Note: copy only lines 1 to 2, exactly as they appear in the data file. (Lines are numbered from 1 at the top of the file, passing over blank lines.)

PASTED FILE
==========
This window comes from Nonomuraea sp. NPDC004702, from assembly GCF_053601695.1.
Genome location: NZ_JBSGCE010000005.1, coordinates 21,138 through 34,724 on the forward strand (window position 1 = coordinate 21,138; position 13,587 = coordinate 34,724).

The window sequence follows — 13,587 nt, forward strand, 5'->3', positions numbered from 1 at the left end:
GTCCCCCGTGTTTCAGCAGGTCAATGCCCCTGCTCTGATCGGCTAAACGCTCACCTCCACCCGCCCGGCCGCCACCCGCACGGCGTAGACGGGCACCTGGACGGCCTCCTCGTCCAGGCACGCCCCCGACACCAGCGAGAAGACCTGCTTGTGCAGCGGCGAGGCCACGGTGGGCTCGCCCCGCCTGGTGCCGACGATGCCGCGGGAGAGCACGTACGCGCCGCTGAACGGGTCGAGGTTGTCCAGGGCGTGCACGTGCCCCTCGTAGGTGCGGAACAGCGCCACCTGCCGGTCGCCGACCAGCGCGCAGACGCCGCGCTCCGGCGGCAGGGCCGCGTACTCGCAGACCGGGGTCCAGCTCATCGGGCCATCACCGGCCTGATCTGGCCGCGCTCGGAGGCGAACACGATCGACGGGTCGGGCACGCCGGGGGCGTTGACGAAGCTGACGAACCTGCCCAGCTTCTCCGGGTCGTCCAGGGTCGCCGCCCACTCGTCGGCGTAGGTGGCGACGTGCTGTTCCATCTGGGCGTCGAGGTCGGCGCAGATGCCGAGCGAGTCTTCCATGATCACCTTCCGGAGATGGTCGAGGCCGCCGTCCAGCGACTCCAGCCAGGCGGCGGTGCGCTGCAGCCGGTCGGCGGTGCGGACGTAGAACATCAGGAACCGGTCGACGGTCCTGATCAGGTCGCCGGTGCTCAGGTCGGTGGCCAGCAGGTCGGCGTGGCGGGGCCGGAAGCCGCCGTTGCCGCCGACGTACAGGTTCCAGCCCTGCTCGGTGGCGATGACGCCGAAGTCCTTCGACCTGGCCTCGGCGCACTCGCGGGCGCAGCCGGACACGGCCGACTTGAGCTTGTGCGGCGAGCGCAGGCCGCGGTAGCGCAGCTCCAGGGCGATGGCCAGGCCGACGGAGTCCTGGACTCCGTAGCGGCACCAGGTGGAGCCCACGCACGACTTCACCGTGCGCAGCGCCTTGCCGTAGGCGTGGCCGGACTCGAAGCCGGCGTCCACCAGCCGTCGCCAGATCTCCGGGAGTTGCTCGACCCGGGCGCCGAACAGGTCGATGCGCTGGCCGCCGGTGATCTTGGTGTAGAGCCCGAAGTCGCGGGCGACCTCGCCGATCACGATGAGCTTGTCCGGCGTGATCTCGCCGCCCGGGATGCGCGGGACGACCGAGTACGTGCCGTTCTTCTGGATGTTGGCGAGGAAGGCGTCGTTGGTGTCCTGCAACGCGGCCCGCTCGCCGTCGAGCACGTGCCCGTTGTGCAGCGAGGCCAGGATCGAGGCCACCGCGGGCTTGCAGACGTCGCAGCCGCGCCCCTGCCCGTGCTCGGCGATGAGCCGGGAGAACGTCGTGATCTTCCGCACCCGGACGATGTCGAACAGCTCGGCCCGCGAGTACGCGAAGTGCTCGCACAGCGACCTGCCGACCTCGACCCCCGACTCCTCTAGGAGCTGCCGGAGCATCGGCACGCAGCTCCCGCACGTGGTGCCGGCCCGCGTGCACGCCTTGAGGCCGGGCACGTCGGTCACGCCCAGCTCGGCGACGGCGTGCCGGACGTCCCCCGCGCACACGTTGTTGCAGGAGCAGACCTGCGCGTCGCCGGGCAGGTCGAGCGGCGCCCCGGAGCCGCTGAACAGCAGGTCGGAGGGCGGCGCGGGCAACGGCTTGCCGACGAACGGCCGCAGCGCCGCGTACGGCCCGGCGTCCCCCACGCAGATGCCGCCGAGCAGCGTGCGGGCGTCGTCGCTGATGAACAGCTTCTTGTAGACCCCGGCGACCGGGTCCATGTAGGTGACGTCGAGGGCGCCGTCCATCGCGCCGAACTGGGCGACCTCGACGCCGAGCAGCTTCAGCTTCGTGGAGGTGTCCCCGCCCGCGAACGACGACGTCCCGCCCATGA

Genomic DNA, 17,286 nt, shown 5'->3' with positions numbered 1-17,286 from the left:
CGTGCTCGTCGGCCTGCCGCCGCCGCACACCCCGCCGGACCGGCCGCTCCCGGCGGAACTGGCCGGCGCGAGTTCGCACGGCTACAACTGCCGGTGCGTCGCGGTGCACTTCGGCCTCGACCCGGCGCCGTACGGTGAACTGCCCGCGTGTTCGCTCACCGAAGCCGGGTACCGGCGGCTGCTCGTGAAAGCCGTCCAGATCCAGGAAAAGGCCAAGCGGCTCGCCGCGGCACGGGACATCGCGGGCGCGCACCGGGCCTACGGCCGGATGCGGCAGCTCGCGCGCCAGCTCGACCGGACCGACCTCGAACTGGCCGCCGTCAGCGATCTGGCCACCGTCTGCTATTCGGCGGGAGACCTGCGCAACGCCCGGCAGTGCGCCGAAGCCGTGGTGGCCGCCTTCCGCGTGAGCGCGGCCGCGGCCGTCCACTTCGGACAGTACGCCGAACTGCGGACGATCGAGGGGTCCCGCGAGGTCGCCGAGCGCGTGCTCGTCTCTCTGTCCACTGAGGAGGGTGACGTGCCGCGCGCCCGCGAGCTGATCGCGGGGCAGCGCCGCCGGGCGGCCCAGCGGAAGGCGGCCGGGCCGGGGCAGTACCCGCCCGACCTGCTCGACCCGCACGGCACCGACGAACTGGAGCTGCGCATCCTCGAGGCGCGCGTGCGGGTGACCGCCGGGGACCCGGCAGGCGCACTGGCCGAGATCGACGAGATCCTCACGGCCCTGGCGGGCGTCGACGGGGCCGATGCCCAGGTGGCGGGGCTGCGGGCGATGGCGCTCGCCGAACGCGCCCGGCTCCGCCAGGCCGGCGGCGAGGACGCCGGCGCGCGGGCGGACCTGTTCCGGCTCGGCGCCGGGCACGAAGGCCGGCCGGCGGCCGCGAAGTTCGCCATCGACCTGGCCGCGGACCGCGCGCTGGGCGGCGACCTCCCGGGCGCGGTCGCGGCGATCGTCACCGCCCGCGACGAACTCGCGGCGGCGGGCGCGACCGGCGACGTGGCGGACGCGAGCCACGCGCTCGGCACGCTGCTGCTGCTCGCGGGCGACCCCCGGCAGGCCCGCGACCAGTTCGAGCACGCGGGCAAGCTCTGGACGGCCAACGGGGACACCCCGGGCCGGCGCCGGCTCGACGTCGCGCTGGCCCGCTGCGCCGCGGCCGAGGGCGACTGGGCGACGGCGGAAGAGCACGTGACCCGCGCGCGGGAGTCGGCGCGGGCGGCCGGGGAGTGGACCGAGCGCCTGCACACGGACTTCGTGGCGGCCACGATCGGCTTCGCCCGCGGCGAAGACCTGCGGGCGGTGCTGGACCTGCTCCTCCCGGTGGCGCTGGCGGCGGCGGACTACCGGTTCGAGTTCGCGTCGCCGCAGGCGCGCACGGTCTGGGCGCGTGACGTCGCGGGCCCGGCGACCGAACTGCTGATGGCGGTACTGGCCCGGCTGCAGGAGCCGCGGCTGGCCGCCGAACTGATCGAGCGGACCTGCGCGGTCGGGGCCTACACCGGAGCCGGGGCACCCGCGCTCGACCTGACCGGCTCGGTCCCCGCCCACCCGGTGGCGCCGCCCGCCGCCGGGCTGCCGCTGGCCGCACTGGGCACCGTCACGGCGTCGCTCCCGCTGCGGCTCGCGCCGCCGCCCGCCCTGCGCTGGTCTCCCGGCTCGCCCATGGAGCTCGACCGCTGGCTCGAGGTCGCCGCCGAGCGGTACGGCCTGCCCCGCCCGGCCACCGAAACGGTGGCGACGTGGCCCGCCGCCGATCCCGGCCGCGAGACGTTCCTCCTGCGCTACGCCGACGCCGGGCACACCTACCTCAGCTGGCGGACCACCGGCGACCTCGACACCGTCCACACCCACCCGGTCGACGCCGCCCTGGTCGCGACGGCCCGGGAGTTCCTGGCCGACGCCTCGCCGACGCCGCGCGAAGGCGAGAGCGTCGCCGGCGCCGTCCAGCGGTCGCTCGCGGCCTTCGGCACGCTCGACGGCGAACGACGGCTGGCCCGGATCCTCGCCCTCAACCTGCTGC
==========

This window comes from Nonomuraea sp. NPDC004702, from assembly GCF_053601695.1.
Genome location: NZ_JBSGCE010000005.1, coordinates 21,138 through 34,724 on the forward strand (window position 1 = coordinate 21,138; position 13,587 = coordinate 34,724).